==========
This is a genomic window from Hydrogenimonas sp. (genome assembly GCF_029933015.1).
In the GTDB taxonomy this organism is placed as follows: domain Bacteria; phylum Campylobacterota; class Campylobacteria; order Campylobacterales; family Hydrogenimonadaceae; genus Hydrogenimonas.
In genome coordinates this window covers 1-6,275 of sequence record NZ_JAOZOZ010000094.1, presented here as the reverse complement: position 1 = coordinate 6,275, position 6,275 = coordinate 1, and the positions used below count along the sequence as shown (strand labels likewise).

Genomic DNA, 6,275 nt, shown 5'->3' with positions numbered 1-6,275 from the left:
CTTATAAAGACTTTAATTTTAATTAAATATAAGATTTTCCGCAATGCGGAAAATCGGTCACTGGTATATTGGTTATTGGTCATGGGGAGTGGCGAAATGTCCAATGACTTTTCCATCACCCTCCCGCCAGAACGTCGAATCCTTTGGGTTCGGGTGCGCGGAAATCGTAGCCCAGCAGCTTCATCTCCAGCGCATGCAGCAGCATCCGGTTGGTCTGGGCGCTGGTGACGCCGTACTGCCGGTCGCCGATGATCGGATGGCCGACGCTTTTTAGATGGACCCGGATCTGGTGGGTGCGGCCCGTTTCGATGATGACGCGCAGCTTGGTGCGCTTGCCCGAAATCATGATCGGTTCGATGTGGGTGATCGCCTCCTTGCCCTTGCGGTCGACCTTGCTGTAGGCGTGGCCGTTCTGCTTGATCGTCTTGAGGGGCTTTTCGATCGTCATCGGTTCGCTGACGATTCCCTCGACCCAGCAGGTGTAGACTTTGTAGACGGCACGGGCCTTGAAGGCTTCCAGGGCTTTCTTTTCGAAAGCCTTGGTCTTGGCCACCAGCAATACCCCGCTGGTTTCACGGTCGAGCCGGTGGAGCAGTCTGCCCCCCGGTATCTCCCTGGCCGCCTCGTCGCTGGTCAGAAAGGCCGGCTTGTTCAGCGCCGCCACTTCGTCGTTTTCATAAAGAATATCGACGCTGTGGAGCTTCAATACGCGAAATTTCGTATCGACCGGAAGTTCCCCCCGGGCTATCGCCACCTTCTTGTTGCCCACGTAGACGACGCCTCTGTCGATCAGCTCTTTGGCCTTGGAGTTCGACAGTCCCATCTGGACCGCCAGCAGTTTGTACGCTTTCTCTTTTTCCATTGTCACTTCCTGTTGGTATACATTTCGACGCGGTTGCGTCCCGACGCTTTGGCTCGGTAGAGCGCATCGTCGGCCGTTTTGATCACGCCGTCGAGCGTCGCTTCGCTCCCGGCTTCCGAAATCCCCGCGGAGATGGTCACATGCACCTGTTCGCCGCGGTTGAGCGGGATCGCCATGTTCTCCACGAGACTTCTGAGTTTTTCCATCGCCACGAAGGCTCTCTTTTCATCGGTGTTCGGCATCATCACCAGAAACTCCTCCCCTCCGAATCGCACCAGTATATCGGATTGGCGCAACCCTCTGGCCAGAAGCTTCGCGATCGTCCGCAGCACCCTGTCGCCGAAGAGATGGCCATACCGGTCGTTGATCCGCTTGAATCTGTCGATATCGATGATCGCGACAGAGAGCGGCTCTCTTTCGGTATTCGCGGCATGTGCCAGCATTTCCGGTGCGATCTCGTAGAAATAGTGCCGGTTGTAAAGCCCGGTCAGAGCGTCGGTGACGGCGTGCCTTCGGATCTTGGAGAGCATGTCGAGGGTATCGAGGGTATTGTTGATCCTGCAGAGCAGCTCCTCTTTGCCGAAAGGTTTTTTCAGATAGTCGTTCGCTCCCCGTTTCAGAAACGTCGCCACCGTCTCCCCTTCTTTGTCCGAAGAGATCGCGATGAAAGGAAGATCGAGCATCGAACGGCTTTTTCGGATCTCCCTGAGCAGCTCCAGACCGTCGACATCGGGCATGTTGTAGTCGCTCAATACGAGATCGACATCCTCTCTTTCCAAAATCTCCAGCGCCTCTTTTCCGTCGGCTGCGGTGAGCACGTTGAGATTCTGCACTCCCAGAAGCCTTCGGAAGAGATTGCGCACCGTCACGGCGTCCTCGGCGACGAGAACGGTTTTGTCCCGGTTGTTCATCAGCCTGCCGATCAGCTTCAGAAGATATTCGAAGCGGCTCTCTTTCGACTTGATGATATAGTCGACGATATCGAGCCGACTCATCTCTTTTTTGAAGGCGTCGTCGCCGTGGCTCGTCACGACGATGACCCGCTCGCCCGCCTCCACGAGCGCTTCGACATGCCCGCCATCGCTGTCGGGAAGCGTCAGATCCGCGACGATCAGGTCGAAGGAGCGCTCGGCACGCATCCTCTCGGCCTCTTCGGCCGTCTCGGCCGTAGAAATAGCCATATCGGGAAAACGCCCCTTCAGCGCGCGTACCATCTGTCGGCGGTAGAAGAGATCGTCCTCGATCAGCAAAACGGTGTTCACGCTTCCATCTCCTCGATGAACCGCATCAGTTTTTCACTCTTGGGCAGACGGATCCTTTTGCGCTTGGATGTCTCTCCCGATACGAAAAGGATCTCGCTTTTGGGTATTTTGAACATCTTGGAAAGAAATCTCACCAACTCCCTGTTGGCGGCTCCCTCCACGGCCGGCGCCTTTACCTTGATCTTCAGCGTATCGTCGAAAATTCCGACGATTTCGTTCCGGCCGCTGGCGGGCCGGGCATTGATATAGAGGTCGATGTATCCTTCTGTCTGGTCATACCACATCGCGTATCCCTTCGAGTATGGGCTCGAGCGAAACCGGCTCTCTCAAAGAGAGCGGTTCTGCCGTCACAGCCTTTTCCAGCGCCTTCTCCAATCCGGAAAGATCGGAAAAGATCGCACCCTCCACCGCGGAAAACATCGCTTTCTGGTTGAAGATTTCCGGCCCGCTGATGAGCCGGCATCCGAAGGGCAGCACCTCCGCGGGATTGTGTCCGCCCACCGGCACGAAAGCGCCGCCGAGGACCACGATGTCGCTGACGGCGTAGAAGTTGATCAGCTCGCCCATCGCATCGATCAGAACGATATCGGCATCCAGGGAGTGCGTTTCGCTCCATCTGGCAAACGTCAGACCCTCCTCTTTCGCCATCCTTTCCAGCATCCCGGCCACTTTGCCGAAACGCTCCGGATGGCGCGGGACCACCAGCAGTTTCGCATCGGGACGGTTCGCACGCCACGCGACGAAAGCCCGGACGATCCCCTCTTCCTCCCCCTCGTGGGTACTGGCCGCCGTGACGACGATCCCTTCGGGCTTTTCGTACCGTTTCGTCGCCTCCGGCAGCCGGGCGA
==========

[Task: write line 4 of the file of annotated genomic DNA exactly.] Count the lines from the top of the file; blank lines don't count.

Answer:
Genomic DNA, 6,275 nt, shown 5'->3' with positions numbered 1-6,275 from the left: